Now fer the knees!  I ken that gazillions of ye have been awaiting fer another glimpse of Jamie’s knees so feel free ta take yer time!  Sorry to mess up his gorgeous knees with a quiver of arrows, but just so ye ken: the blue arrow is his lateral femoral condyle, the red arrow is his medial femoral condyle, the green arrow marks his patella and the orange arrow is his tibial tuberosity. So now ye ken the names of all the knuckles and knobs o’ his knees! Claire, lift your eyes girl! He squatted down ta show ye his knees and git in yer face! He knows he is one damn fine looking Scot – grubby shirt or no!Moving on, darn it! Next, ye should know that all of the thigh muscles are wrapped in a very strong, inelastic sheet of connective tissue, the fascia lata which is reinforced at the side as the iliotibial tract (see Anatomy Lesson #1, Jamie’s Tush) or IT band (Photo L). The fascia lata continues over the leg as the crural fascia (more about that in a later post).

Photo L

Now, fer more applied anatomy! Ye see the thick band of tissue running vertically just under the skin of Jamie’s right thigh (Starz, episode 1, Sassenach)? That is his right IT band! Ye can see it plain as the nose on yer face! The tissue just behind the IT band belongs to muscles that flex the knee joint – we’ll puzzle those out later!


You all should ken that the fascia lata is verra important: it’s a long way for the heart to move venous blood from the foot back to the chest especially working against gravity. Contraction of thigh and leg muscles helps milk venous blood back towards the heart. The fascia lata aids this process by compressing contracting muscles against the deep thigh veins. But if the thigh muscles get seriously injured they swell and the inelastic fascia lata willna stretch to accommodate such swelling. When this happens, it is a medical emergency because the swollen muscles not only retard the return of venous blood but also diminish the flow of oxygen-rich arterial blood to the lower limb – and, as ye ken, tissue dies if deprived of oxygen! 

This condition is known as compartment syndrome and the next photo (Photo M) shows the result of medical intervention. This is the right thigh of one of my former students (aye, I have his permission). After injuring his thigh muscles, the swelling threaten necrosis (death) of his lower limb so surgeons slit his fascia lata (at the margin of the IT band) to relieve the pressure and reestablish blood flow. Now, when he contracts his right thigh muscles, they bulge through the slit in the fascia lata! Gives ye a pretty good idea of just how strong and tight the fascia lata truly is!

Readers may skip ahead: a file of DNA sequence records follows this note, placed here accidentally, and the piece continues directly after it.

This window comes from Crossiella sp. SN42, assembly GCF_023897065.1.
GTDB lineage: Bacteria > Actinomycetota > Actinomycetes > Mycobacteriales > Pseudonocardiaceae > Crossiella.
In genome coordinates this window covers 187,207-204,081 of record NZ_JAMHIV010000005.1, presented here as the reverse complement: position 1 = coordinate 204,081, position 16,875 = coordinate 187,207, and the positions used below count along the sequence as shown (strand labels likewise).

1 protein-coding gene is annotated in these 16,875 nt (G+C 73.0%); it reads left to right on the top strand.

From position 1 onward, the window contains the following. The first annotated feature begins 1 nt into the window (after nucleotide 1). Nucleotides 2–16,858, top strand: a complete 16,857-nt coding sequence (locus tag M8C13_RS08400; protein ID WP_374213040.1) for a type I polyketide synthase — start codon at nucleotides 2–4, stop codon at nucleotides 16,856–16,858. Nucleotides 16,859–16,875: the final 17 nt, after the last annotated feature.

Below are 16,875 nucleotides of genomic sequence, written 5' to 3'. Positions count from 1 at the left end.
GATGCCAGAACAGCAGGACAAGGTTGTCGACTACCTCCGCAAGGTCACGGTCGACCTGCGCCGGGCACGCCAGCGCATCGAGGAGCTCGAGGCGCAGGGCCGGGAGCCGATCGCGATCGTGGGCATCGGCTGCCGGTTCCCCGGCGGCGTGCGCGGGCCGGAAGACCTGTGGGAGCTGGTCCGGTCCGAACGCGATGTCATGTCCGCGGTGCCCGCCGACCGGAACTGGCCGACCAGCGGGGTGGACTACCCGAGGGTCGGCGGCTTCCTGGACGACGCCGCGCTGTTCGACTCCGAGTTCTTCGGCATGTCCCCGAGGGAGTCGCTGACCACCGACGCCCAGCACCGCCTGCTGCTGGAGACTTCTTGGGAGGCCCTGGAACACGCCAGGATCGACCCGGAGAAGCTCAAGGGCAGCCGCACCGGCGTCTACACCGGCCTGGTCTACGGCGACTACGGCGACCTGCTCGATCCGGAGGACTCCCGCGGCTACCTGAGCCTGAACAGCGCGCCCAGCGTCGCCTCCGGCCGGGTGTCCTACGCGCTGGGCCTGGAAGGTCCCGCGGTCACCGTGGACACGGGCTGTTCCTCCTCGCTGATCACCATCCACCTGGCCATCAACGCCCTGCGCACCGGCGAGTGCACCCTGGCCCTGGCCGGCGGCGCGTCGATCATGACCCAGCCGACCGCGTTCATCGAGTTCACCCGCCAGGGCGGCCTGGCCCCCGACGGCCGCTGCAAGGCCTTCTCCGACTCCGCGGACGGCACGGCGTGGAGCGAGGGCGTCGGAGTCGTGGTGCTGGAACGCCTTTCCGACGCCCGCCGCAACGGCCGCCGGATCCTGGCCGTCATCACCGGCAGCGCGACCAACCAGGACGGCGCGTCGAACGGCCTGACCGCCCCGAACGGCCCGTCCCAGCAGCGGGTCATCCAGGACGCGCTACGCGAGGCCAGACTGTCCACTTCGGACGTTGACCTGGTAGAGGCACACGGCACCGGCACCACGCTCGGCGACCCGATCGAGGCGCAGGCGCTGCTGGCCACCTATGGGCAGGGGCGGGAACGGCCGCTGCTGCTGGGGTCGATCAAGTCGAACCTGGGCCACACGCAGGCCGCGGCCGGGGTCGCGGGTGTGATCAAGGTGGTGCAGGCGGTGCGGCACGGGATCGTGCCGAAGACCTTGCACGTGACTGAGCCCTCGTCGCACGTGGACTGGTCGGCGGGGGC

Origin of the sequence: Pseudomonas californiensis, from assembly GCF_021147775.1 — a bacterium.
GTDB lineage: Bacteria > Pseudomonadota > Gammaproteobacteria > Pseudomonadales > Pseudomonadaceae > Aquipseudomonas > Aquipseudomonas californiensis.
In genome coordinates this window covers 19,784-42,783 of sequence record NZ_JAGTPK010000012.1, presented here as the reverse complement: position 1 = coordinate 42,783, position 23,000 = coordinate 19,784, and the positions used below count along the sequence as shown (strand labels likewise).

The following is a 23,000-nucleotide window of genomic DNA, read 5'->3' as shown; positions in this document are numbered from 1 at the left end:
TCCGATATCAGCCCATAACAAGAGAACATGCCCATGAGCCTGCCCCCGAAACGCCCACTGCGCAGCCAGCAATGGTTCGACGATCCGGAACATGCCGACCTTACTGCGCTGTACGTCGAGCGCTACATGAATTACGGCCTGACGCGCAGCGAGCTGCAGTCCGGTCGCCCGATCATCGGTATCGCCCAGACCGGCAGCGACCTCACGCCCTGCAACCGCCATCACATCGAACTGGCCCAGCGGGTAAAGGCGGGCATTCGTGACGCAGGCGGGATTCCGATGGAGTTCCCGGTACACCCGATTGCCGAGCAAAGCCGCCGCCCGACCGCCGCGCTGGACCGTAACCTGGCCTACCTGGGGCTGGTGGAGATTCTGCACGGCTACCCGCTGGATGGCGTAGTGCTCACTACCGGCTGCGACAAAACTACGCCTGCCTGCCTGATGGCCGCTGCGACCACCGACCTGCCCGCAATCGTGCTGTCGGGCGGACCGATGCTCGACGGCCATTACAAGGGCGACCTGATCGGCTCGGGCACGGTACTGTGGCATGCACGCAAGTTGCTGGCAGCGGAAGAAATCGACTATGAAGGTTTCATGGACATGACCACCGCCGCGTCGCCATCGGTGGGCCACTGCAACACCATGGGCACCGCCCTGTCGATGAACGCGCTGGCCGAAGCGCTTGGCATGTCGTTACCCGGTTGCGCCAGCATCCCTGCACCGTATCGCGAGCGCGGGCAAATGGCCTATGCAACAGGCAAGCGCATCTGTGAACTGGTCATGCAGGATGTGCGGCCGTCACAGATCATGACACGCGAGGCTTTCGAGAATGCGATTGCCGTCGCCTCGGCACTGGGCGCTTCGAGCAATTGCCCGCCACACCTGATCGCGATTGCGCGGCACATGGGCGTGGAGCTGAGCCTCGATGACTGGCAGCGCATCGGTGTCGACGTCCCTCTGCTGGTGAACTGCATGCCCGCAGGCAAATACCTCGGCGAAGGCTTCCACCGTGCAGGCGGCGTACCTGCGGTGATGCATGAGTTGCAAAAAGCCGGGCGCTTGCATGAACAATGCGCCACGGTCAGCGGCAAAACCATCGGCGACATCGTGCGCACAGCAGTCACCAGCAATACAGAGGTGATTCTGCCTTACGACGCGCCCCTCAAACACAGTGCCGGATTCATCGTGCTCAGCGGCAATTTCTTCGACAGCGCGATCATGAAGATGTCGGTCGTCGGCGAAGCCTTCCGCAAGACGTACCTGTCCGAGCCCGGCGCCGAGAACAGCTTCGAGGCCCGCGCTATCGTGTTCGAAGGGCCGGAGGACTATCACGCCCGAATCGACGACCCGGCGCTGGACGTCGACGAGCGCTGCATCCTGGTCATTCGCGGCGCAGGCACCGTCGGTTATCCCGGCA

Photo M

OK, wit’ that, we have come to the end of our thigh and knee anatomy lesson! But, I’m no gonna leave ye bereft. Here is one last image designed to increase yer admiration and respect for Jamie’s anti-gravity quads!  In this modest scene from Starz episode 7, The Wedding, Jamie bears Claire’s entire weight (9 stone or 126 lb - Herself wrote in Outlander). Then he slowly lowers their combined weight (I am guessing around 16 stone, 100 kg or 220 lb) to the bed afore he flips her over (BIG grin)! That takes a whole lot of quad strength!  I am duly impressed and I’m a guessing ye are too!

Ok, mukkers, that’s it fer now. Please stay tuned for my next post.  There is still a lot of anatomy to cover as I work my way through the first eight episodes of Starz! I am deliberately taking a slow pace to keep us occupied until we see what Jamie’s going do to about BJR’s (or was it Claire’s?) knife at Claire’s breast!  It won’t be very pretty fer BJR, of that I am reasonably sure.  Signing off! Happy Thanksgiving to those who celebrate it!

Oh, almost forgot. You can now follow me on Facebook and Twitter.

A deeply grateful,

Outlander Anatomist

Image credits: Starz, Grant’s Atlas of Anatomy, 10th ed., Netter’s Atlas of Human Anatomy, 4th ed., Clinically Oriented Anatomy, 5th ed, www.AuthenticFX.com, Wikipedia, OA archival photos, AAOC Website, Tumblr.com

The way I fractured my tibula makes me so frusterated because it was so stupid.

I kept saying “excuse me” trying to get around a group of people but they never moved. So I was like lets just go around.

No bad idea.

It wasn’t even that muddy and I slipped and managed to fracture a bone and chip my ankle.

I am so special.

And emberassed.